Polyethylene glycol Tethering

Surface graft polymerization is one of the most commonly used methods of grafting, including radical, radiation, plasma, and ultraviolet initiated graft polymerization. In general, grafting modification changes the surface properties of a polymer membrane in a defined selective way while preserving its bulk/macroporous structure. The physicochemical properties of the membrane surfaces change to a great extent after modifications. Therefore, interactions with solutes such as proteins with a membrane can be changed accordingly, which may cause protein resistance.

Many researchers have developed various technologies to realize surface grafting. Meanwhile, a great variety of monomers were chosen to improve the protein resistance of PAN membranes. Ulbricht and Belfort (1996) studied the surface and permeation properties of PAN and polysulfone membranes after treatment with low-temperature plasma and subsequent grafting with HEMA. They indicated that PAN ultrafiltration membranes hydrophilized by simple water/He plasma treatment exhibited a strongly reduced impact of protein adsorption on membrane fouling, and hence enabled higher filtrate fluxes with the same protein retention. Based on the results of BSA ultrafiltration, they also proposed that the reduction of protein surface adsorption by increased membrane surface hydrophilicity could diminish the tendency of protein fouling, thus compensating for a loss in hydraulic permeability due to the grafting modification.

Being different from some monomers such as acrylamide and acrylic acid, poly(ethylene glycol) (PEG) is well-known for its extraordinary ability to resist protein adsorption because of its hydrophilicity, large excluded volume, and unique coordination with surrounding water molecules in an aqueous medium (Nie et al. 2003,2004b, d; Xu et al. 2005). Surface-grafted PEG has also rendered ultrafiltration membranes resistance to protein fouling. In order to improve the protein resistance and blood compatibility of the PANCMA membrane, the carboxyl groups on the membrane surfaces were converted into anhydride groups by refluxing the membranes in acetic anhydride, and then these anhydride groups are subjected to an esterifica-

Fig. 6. Illustration of the preparation of acrylonitrile/maleic acid copolymer membrane and its grafting with poly(ethylene glycol) (PEG)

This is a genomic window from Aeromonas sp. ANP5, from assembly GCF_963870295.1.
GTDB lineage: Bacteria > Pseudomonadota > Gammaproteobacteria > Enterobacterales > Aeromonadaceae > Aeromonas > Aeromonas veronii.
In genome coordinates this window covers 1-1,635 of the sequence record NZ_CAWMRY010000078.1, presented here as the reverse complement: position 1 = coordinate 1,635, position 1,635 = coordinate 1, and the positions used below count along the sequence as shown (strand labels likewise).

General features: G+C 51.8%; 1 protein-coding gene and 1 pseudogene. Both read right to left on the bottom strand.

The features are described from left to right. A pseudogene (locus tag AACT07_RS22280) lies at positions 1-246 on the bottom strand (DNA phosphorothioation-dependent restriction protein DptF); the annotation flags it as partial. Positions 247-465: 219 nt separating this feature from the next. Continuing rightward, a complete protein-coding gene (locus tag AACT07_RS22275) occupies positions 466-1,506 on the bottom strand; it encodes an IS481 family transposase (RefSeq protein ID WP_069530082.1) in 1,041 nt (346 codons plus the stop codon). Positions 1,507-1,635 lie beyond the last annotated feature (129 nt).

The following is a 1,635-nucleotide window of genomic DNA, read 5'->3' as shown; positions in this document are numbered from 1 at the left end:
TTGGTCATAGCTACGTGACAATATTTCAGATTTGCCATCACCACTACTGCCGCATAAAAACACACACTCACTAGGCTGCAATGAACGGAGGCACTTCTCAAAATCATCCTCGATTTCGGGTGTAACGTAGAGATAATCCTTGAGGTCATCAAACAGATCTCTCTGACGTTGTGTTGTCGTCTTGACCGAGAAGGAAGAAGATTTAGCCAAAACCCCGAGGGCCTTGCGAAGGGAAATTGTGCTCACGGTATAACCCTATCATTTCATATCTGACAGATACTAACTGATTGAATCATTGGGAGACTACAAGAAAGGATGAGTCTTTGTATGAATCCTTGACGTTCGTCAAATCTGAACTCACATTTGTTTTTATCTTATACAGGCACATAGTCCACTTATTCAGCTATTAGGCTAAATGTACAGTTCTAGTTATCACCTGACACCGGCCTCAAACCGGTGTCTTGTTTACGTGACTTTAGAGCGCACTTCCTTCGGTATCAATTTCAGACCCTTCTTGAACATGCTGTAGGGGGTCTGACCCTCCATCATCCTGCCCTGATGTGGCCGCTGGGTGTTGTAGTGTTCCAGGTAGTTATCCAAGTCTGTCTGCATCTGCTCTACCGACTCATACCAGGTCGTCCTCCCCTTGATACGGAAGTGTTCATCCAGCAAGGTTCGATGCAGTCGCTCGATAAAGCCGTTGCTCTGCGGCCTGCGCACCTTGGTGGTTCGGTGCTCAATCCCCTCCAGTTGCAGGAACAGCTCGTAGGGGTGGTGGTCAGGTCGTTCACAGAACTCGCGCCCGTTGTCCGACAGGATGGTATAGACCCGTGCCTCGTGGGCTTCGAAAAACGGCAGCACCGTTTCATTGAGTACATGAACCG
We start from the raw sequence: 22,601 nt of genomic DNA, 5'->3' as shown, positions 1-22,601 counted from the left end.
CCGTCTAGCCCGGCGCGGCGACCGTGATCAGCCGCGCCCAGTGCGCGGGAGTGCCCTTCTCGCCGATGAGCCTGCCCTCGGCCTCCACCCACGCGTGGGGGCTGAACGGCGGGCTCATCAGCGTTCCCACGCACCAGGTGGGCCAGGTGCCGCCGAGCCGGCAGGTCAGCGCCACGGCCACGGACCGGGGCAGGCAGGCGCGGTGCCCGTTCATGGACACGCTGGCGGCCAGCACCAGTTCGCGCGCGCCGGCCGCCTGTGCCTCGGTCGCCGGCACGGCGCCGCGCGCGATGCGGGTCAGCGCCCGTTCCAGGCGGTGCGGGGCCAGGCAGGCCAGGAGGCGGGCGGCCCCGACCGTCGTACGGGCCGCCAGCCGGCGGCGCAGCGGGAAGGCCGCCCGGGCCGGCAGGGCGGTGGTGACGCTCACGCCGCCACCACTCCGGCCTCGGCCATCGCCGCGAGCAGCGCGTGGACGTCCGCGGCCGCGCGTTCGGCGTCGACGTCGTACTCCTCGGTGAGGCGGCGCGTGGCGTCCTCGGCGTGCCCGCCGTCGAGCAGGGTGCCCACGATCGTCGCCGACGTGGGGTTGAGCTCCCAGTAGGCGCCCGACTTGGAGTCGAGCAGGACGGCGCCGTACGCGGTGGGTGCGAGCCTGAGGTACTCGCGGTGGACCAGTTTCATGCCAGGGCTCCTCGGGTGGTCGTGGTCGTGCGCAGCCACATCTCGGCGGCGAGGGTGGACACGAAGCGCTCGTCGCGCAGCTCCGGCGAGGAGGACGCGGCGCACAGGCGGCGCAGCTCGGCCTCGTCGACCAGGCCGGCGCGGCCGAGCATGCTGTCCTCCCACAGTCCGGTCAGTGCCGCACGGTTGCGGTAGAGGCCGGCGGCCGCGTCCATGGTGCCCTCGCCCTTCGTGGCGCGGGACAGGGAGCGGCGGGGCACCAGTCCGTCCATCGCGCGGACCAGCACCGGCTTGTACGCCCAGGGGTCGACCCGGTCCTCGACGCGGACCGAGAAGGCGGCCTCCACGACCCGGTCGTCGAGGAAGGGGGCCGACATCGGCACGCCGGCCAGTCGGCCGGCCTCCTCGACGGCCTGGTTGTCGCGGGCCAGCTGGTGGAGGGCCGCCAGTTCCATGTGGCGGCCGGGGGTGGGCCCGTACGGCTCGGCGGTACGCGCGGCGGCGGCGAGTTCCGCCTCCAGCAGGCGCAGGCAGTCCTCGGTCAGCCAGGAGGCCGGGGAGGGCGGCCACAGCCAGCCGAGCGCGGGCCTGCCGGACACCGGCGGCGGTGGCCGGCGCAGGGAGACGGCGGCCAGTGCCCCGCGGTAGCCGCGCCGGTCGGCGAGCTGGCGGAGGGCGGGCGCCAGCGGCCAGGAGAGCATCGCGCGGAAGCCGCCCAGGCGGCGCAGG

tion reaction with PEG containing hydroxyl end groups, as illustrated in Fig. 6.

For surface grafting modification, the grafting degree or the amount of grafted polymer is important to the surface properties of membrane. The grafting degree can be tuned by changing the conditions of modification during radiation-, plasma-, or ultraviolet-initiated graft polymerization. In order to investigate the effect of the grafting degree of PEG on the protein resistance of the membrane, PANCMA membranes with different contents of maleic acid were fabricated and then PEG was immobilized onto these membrane surfaces according to the procedure described above. The typical characteristics of the PANCMA and PEG-grafted membranes are summarized in Table 1. It can be seen from Table 1 that the grafting degree of PEG increased with the content of maleic acid, and the hydrophilicity (depicted as water contact angle) increased in the same order.

To investigate the filtration performances of this series of membranes, dynamic protein adsorption experiments were carried out. Typical results for the permeation fluxes of water and BSA solution through all membranes are shown in Figs. 7 and 8. The symbols, Jw0 and Jp are defined as the flux

Table 1. Typical characteristics of the acrylonitrile/maleic acid copolymer (PANCMA) and poly(ethylene glycol) (PEG)-grafted membranes. CA Water contact angle, GD grafting degree

Polymer3

Contentb

CA (°Cc)

Polymerd

GDe

CA (°C)

PANCMA04

3.69

48.2

PANCMA04-;

-PEG400

7.19

31.4

PANCMA07

7.48

42.4

PANCMA07-

-PEG400

13.17

24.2

PANCMA11

11.45

37.1

PANCMA11-;

-PEG400

16.84

21.1

a,bThe number following "PANCMA" refers to the mol content of maleic acid in the copoly-

mer cMeasured by the sessile drop method dPEG400-grafted PANCMA membrane with different maleic acid contents e Calculated from the weights of a membrane before and after grafting reaction (wt%)

a,bThe number following "PANCMA" refers to the mol content of maleic acid in the copoly-

mer cMeasured by the sessile drop method dPEG400-grafted PANCMA membrane with different maleic acid contents e Calculated from the weights of a membrane before and after grafting reaction (wt%)

Fig.7. Permeation fluxes of deionized water (/w0, hatched column) and BSA solution (Jp, shaded column) through: PANCMA04 (1), PANCMA07 (2), PANCMA11 (3), PANCMA04-g-PEG400 (4), PANCMA07-g-PEG400 (5), and PANCMA11-g-PEG400 membranes (6). The number following "PANCMA" and "PEG" refers to the mole content of maleic acid and PEG, respectively, in or grafted onto the copolymer, respectively. PANCMA acrylonitrile/maleic acid copolymer